n1 There are three types of Participatory hearings: In-person; Telephone, and On-line. See NAF Rule 26. The NAF Code of Procedure was amended during the time period covered by this dispute, and there are 2003, 2005, and 2006 Codes of Procedure. For the purposes of this case, the relevant procedures governing the con-duct of "Document" and "Participatory" hearings are identical.

n2 These steps include fifteen-day advanced request to NAF in writing, selection from one of the three types of Participatory hearings, and serving notice of the Participatory hearing to other parties. See NAF Rule 26(A).

When W&A commences an arbitration action to col-lect a debt, it sends a Notice of Arbitration to the debtor. During the time period covered by this case, W&A sent out two different versions of the Notice of Arbitration letter.
Before August 25, 2005, W&A issued the "2003 No-tice," which is attached as Appendix A to the July 1, 2003 NAF Code of Procedure. The 2003 Notice informs the debtor that a claim has been filed, advises that "You have a number of options at this time," and summarizes those "options" in three paragraphs. In the second para-graph, captioned "Demand a Document Hearing or a Participatory Hearing," the 2003 Notice reads,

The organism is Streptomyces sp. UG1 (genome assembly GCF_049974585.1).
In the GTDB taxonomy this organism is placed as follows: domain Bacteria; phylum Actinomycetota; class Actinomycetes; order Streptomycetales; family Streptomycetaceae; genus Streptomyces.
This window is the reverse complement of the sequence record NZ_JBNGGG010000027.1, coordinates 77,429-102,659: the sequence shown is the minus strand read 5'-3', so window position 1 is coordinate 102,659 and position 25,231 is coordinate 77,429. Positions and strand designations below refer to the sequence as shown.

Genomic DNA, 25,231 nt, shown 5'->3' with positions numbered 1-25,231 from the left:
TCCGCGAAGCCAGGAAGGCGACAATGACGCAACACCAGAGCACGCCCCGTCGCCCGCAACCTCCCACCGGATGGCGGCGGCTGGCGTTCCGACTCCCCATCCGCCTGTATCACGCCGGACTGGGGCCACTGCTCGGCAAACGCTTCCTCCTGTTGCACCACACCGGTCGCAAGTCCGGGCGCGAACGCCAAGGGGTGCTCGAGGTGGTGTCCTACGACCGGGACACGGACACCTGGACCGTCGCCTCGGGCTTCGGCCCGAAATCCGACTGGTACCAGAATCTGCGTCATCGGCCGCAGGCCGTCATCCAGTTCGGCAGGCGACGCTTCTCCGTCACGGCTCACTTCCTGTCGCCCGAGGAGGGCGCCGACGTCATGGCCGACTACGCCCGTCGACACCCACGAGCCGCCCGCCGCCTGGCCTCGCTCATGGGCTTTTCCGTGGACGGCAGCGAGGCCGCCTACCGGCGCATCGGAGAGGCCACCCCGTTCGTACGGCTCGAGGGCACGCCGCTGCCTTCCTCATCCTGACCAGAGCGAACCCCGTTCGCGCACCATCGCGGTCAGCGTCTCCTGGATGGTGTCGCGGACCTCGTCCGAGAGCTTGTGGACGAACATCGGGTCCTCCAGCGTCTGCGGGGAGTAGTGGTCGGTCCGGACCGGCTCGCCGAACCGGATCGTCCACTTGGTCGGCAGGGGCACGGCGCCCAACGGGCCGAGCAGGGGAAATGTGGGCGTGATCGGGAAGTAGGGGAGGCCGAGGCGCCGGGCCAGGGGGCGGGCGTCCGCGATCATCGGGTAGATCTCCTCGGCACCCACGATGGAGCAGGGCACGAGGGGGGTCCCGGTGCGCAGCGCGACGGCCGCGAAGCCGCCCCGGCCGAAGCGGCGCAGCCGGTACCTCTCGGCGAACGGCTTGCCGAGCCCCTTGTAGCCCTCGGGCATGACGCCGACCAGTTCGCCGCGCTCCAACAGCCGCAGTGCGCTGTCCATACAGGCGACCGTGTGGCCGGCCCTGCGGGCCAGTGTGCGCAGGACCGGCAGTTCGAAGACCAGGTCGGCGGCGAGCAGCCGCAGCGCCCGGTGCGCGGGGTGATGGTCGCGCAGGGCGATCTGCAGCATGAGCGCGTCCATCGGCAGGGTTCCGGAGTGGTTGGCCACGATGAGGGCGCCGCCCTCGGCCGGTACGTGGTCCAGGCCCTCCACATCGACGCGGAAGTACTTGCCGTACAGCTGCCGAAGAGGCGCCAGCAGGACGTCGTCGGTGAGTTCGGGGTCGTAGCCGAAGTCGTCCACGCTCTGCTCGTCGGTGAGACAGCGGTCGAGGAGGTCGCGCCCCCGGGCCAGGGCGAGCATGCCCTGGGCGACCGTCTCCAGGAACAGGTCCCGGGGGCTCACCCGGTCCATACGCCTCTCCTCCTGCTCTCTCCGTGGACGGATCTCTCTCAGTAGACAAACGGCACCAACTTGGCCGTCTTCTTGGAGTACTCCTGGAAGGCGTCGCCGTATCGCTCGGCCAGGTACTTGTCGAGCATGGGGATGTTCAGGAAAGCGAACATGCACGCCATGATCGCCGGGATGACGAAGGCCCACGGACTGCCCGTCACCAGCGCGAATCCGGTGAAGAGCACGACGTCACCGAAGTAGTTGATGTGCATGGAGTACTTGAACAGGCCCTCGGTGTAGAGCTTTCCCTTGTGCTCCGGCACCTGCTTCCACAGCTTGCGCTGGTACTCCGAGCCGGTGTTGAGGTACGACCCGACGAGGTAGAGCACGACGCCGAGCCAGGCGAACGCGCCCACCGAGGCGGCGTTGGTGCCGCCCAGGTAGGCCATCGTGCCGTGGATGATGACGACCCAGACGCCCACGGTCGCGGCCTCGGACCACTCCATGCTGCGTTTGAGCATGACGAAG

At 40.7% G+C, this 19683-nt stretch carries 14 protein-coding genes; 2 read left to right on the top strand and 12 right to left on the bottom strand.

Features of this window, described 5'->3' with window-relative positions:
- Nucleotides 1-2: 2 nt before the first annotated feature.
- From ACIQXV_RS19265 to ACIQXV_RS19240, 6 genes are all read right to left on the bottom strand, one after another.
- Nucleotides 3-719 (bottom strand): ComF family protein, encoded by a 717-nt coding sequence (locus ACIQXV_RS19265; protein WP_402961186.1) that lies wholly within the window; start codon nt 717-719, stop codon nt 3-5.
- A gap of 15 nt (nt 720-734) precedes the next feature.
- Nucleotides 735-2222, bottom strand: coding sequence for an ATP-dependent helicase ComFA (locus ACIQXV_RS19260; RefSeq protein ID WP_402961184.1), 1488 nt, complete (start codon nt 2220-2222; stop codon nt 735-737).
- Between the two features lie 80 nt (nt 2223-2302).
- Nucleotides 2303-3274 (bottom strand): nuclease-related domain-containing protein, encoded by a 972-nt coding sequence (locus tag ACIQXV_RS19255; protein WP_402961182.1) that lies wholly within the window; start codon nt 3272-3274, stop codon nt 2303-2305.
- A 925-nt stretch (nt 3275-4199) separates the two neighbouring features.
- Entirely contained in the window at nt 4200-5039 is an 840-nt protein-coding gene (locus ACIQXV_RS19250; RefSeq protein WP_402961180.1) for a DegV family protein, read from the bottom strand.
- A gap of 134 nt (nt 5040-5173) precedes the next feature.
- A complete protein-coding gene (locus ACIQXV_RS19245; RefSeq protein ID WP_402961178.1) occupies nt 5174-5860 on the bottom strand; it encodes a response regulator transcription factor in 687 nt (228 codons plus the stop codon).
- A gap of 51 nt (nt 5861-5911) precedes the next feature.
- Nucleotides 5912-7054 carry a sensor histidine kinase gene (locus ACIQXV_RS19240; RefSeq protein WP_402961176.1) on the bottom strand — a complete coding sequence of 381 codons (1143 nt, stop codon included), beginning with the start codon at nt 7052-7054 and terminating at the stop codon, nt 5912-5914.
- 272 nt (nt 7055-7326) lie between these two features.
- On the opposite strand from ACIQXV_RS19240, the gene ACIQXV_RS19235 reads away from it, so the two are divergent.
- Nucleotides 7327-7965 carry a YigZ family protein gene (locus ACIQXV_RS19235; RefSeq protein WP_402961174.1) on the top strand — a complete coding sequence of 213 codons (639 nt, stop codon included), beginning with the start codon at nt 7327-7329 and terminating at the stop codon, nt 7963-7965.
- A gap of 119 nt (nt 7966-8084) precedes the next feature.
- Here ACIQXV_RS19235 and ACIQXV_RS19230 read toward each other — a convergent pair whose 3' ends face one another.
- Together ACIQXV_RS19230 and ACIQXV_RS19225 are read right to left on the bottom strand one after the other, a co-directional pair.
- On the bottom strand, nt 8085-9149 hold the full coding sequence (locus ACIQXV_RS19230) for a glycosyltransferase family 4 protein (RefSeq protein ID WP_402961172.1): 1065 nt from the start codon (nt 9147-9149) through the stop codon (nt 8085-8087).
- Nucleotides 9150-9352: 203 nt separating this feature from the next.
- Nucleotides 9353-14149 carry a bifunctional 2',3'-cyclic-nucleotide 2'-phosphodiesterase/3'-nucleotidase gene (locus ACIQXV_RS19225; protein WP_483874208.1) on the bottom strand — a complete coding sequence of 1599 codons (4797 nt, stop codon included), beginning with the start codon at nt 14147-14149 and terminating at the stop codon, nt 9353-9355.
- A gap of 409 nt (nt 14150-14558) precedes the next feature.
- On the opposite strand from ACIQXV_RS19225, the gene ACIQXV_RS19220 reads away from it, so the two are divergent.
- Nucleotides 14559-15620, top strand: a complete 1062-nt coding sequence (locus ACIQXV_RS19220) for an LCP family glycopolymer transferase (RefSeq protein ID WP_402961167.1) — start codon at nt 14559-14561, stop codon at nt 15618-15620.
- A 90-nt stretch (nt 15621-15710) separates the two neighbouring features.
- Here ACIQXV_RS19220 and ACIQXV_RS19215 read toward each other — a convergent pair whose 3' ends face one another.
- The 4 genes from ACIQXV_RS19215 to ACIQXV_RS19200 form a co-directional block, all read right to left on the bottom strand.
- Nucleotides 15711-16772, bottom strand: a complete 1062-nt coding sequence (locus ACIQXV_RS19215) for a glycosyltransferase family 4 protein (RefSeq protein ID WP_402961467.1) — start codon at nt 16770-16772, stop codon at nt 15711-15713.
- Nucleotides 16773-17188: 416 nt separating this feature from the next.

You may request a Hearing in your Re-sponse or in a separate writing. Unless you have agreed otherwise, an In-person Participatory Hearing will be held in the Judicial District where you reside or do business.

(emphasis [*5] added).
From August 26, 2005 through, apparently, the date on which this action was filed, W&A used the "2005 Notice," n3 which is attached as Appendix A to the January 1, 2005 NAF Code of Procedure. The 2005 No-tice is similar to the 2003 Notice, but the second para-graph is changed. The second paragraph is captioned, "Select a Document Hearing or a Participatory Hearing," and it reads,

You may request a Hearing in your Re-sponse or in a separate writing. You may select a Document or Participatory Hear-ing, and you may also request a Hearing on-line or by telephone. If an In-Person Participatory Hearing is selected, it will be held in the federal Judicial District where you reside or do business, unless you have agreed otherwise.

n3 The NAF web site features a "current" Code of Procedure, effective May 1, 2006, with an attached Notice. It is not clear whether W&A has adopted this new Notice, but in any event its second paragraph is identical to the one in the 2005 Notice.

If the debtor does not respond [*6] to W&A's initial Notice of Arbitration, NAF sends out a Second Notice of Arbitration, which explains the NAF procedures differ-ently. It informs that the debtor may "[r]equest a Docu-ment hearing, and In-person Participatory Hearing where you reside or do business, or an On-line or Telephone Hearing as provided in the Forum Code of Procedure."
If the debtor fails to respond to the Notice and Sec-ond Notice of Arbitration, a Document hearing is held; in such an event, W&A submits documents and awaits a decision by the NAF arbiter. If the arbiter rules in favor of the credit card company (and the debtor does not pay), W&A enforces that ruling by filing a complaint in state court.